Explore Tour Leader/trek guide, porters, horsemen and Cook.
This is an 8-day trek with an average of 6 to 8 hours walking each day. We reach a maximum altitude of 4500m. This tour is graded as strenuous.
Challenging Trekking Tour In Peru
Details may vary depending on departure date. Please choose
On this trekking trip to Peru we explore the spectacular ‘lost city’ of Machu Picchu. We also follow ancient Inca trails to the settlement of Choquequirao overlooking the mighty Apurimac River – known as the ‘Cradle of God’. Hiking through the Andean highlands we discover the ancient Inca capital of Cusco, the ruins of Saqsaywaman and enjoy walks in the Sacred Valley.
Choquequirao - Hike to the remote Inca site of Choquequirao, stunningly surrounded by snow-capped peaks and thickly forested slopes
Machu Picchu - Discover the ‘lost city’ of Machu Picchu, one of the New Wonders of the World
Cusco - Explore the ancient capital city of the Incas
Sacsayhuaman - Visit the ancient fortress dramatically located high above Cusco
Sacred Valley of the Incas - Walk in the valley and optional whitewater rafting
Departing Lima today we fly on to Cusco, the old capital of the Inca Empire and the oldest continuously inhabited city on the continent. Imbued with an atmosphere of mystery and grandeur, the Spanish-style city of today, with its attractive pink tiled roofs, arcaded plazas and steep winding alleyways, stands upon tremendous Inca foundation stones. The interlocking stones, assembled so carefully that a knife blade cannot be forced between the multi-sided joints, were highly functional as well as beautiful – they are earthquakeproof! Upon arrival we will transfer to our hotel after which we will have a guided tour of this atmospheric city, to see important Inca and Colonial monuments, such as the Inca wall of Hatunrumiyoc with its famous twelve-sided stone. The stone, measuring some 5 feet across, has the typical bevelled joints, which create the patterns of light and shadow on Inca walls.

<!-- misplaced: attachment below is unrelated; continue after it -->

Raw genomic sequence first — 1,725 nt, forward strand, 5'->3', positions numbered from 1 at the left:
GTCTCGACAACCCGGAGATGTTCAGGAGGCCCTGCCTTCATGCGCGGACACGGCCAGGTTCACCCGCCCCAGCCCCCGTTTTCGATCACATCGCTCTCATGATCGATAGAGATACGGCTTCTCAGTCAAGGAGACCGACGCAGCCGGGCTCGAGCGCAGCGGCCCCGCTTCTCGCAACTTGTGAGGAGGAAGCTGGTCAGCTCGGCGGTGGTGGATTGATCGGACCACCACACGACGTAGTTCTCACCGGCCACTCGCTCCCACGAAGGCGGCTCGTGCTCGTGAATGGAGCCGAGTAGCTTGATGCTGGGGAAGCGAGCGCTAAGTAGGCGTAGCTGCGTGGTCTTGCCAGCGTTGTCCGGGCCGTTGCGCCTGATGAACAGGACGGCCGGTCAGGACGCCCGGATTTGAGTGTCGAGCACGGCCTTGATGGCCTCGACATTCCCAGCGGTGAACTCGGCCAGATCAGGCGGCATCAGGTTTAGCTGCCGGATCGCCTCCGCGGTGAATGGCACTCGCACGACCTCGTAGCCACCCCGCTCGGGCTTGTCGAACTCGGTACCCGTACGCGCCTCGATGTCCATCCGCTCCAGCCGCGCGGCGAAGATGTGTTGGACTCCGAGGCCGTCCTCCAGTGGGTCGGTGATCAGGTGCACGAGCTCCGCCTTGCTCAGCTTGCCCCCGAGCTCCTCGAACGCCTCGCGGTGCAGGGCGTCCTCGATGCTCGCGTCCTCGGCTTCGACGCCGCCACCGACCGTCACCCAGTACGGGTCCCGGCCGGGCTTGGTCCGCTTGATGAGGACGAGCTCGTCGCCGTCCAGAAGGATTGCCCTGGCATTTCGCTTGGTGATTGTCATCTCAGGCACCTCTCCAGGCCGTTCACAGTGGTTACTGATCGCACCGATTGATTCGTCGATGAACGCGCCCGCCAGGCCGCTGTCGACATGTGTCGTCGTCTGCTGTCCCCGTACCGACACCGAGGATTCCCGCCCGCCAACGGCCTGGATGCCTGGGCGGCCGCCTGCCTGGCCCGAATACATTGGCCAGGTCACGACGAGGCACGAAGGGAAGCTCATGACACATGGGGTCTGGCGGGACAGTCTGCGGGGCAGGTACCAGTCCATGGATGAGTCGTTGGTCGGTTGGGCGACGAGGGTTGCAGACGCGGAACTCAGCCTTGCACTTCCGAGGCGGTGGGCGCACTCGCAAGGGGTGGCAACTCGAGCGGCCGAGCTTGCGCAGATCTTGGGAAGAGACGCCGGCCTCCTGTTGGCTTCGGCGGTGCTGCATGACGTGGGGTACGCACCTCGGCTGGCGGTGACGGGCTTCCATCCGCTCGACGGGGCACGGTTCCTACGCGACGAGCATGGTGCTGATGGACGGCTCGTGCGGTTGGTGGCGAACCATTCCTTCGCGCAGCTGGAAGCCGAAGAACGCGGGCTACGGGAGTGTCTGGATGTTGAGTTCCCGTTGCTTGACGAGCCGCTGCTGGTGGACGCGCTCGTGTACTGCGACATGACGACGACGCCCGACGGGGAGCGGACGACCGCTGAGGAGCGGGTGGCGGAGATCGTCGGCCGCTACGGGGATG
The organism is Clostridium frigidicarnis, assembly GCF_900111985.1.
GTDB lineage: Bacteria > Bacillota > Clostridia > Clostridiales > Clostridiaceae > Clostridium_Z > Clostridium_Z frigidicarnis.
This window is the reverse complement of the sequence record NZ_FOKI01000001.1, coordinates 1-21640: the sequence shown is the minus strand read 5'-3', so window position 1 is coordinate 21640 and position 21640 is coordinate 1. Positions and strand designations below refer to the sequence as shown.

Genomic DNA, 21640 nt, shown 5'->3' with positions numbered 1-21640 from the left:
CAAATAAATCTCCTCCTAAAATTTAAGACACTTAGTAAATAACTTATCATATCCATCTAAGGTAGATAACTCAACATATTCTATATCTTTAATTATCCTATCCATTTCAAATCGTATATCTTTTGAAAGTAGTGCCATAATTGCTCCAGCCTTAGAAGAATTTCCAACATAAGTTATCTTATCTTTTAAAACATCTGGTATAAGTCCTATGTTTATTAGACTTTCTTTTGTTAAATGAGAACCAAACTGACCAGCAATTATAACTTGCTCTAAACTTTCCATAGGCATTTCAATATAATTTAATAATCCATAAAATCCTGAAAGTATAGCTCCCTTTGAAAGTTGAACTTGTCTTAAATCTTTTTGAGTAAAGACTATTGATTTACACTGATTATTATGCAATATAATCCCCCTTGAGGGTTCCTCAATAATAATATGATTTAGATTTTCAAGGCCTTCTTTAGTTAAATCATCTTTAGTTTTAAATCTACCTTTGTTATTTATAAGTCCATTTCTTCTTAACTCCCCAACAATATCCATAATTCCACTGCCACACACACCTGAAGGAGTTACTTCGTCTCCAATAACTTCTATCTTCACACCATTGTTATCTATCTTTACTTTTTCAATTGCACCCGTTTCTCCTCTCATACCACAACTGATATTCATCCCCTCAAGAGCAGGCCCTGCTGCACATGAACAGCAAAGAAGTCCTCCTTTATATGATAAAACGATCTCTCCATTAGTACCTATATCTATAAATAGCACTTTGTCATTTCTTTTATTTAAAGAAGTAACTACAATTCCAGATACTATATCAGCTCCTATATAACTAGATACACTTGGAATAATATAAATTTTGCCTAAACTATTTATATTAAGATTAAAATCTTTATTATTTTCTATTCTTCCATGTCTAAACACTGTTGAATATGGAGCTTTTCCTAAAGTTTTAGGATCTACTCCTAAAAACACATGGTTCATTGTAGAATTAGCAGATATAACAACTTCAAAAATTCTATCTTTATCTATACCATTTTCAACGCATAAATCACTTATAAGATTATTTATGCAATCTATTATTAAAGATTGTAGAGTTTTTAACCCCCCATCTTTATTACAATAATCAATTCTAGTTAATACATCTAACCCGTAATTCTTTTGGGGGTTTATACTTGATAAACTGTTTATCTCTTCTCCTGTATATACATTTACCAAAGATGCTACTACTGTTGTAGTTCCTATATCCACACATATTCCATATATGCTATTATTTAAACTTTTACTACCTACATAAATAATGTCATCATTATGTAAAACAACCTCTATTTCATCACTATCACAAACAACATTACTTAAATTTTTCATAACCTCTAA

Overnight Standard Hotel
AM bus to Pisac, return via the Cusco ruins of Saqsaywaman
This morning we take a bus to the town of Pisac. Strategically located at the head of the Urubamba Valley, Pisac once controlled the road connecting the Inca Empire with Paucartambo on its eastern borders and the magnificent Inca ruins that once so dominated this valley still occupy the mountainside above the town. A quiet village most of the time, Pisac shakes off its somnolent feel with the arrival of the Sunday market, when locals (and tourists) from miles around come to buy, sell and barter in the main square. On market days the square is awash with vendors trading local produce for medicines and tools and there are bargains to be had amongst the weavers and potters. We will stay here a while, soaking up the ambience and the atmosphere before heading back towards Cusco. On our way back we plan to visit the nearby ruins, including Qenko, Tambo Machay and Puca Pucara and Cusco’s fortress-citadel, Saqsaywaman. Built to defend the Inca capital, Saqsaywaman broods high above the town, its huge, zigzagging stone walls broken into 66 sharply projecting angles to catch attackers in a withering crossfire. This site represents the head of a puma, 20,000 conscripted workers toiled for 90 years to finish it and it was the site of one of the most fiercely fought battles of the Spanish conquest, when the Incas made one last ditch attempt to drive out the Spanish, an attempt that ended in defeat and death for thousands of Incas. We plan to walk the 8km back to Cusco from the Puca Pucara ruins, visiting the other sites on our way back to the Plaza del Armas.